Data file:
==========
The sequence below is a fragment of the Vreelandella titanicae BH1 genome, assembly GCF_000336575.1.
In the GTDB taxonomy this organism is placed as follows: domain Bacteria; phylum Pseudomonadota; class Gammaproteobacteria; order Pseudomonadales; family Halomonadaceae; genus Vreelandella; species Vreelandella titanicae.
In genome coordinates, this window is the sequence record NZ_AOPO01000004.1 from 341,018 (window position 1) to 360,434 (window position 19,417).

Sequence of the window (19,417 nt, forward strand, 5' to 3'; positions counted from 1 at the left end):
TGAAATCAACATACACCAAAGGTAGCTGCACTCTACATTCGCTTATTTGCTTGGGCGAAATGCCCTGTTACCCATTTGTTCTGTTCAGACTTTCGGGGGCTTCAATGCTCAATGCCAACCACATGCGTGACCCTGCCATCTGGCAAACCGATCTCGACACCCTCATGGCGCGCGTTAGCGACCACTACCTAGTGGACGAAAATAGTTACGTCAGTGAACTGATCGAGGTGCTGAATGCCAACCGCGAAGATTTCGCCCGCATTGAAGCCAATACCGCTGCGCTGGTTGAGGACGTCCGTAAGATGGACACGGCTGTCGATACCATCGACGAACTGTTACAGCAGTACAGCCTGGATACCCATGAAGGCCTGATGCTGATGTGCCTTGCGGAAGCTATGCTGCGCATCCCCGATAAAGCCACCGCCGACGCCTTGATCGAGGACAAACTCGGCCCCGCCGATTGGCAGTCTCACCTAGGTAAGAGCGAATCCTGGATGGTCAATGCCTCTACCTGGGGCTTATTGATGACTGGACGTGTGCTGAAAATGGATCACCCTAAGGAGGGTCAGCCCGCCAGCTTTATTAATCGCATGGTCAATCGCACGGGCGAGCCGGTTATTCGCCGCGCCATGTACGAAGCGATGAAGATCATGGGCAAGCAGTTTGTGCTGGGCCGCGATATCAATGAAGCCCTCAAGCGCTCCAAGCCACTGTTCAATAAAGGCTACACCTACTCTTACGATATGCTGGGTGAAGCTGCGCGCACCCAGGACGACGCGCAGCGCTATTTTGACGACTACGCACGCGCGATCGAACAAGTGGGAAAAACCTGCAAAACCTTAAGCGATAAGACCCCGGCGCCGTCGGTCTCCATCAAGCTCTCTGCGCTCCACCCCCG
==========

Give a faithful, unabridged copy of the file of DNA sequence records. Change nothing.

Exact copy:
The sequence below is a fragment of the Vreelandella titanicae BH1 genome, assembly GCF_000336575.1.
In the GTDB taxonomy this organism is placed as follows: domain Bacteria; phylum Pseudomonadota; class Gammaproteobacteria; order Pseudomonadales; family Halomonadaceae; genus Vreelandella; species Vreelandella titanicae.
In genome coordinates, this window is the sequence record NZ_AOPO01000004.1 from 341,018 (window position 1) to 360,434 (window position 19,417).

Sequence of the window (19,417 nt, forward strand, 5' to 3'; positions counted from 1 at the left end):
TGAAATCAACATACACCAAAGGTAGCTGCACTCTACATTCGCTTATTTGCTTGGGCGAAATGCCCTGTTACCCATTTGTTCTGTTCAGACTTTCGGGGGCTTCAATGCTCAATGCCAACCACATGCGTGACCCTGCCATCTGGCAAACCGATCTCGACACCCTCATGGCGCGCGTTAGCGACCACTACCTAGTGGACGAAAATAGTTACGTCAGTGAACTGATCGAGGTGCTGAATGCCAACCGCGAAGATTTCGCCCGCATTGAAGCCAATACCGCTGCGCTGGTTGAGGACGTCCGTAAGATGGACACGGCTGTCGATACCATCGACGAACTGTTACAGCAGTACAGCCTGGATACCCATGAAGGCCTGATGCTGATGTGCCTTGCGGAAGCTATGCTGCGCATCCCCGATAAAGCCACCGCCGACGCCTTGATCGAGGACAAACTCGGCCCCGCCGATTGGCAGTCTCACCTAGGTAAGAGCGAATCCTGGATGGTCAATGCCTCTACCTGGGGCTTATTGATGACTGGACGTGTGCTGAAAATGGATCACCCTAAGGAGGGTCAGCCCGCCAGCTTTATTAATCGCATGGTCAATCGCACGGGCGAGCCGGTTATTCGCCGCGCCATGTACGAAGCGATGAAGATCATGGGCAAGCAGTTTGTGCTGGGCCGCGATATCAATGAAGCCCTCAAGCGCTCCAAGCCACTGTTCAATAAAGGCTACACCTACTCTTACGATATGCTGGGTGAAGCTGCGCGCACCCAGGACGACGCGCAGCGCTATTTTGACGACTACGCACGCGCGATCGAACAAGTGGGAAAAACCTGCAAAACCTTAAGCGATAAGACCCCGGCGCCGTCGGTCTCCATCAAGCTCTCTGCGCTCCACCCCCG